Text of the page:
Drugs group Shire finally agrees to a £31bn takeover by US rival

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drugmaker Shire succumbed to an increased £31bn takeover offer from Abbvie yesterday, signalling the conclusion to a long-running courtship largely motivated by tax.

Shire said it was ready to recommend the deal, the latest in a list of mergers proposed by US firms seeking to cut their tax rates, and which comes less than seven weeks after the collapse of Pfizer’s $118bn bid for AstraZeneca, also motivated in part by tax factors.

Chicago-based AbbVie, which wants to buy London-listed Shire to cut its tax bill and diversify its product line-up, increased its offer to £53.20 per share on Sunday, following a request from the Dublin-based group which had rejected four previous bids. Reuters had reported on Saturday that Shire, a maker of drugs for rare diseases, had asked AbbVie to sweeten its offer to near £53 per share in order for it to recommend the deal.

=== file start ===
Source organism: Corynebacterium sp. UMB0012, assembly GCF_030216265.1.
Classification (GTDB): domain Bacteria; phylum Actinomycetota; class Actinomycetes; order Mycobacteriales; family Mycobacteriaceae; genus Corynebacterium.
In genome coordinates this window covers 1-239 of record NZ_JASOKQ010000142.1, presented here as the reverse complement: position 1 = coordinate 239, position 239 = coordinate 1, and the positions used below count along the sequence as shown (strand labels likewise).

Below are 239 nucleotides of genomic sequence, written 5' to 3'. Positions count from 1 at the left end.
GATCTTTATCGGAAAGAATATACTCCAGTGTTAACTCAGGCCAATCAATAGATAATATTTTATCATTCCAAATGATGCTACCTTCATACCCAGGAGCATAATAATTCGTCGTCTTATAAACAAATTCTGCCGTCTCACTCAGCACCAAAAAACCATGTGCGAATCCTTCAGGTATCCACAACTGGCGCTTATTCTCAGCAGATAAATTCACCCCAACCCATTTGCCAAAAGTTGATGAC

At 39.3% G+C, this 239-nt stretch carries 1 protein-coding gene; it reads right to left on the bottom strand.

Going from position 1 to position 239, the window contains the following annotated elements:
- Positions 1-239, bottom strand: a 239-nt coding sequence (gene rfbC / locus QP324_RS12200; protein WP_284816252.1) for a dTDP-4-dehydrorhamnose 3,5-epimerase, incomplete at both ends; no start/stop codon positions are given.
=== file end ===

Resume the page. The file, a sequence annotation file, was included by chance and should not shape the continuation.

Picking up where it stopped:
Shire said the new bid comprised £24.44 in cash and 0.8960 new AbbVie shares for each Shire share and would result in Shire investors owning around 25 percent of the combined entity.

“The proposed offer seems a fair price that represents good value for both companies’ shareholders,” said Mick Cooper, an analyst at Edison Investment Research. Shares in Shire, founded in 1986, hit a record high of £50.45 in trading yesterday.

AbbVie is eager to buy Shire both to reduce its US tax bill by moving its tax base to Britain – a tactic known as inversion – and to diversify its drug portfolio.

The US group gets nearly 60 per cent of its revenue from rheumatoid arthritis drug Humira, the world’s top-selling medicine, which loses US patent protection in late 2016.

Analysts at Barclays estimated the move would provide an estimated $1.3bn (£0.76bn) tax savings by 2020, reflecting lower UK corporate tax rates.

AbbVie has proposed creating a new US-listed holding company with a tax domicile in Britain, whose corporate tax rate is set to drop as low as 20 per cent from 2015, well below the US headline rate of 35 per cent plus local taxes.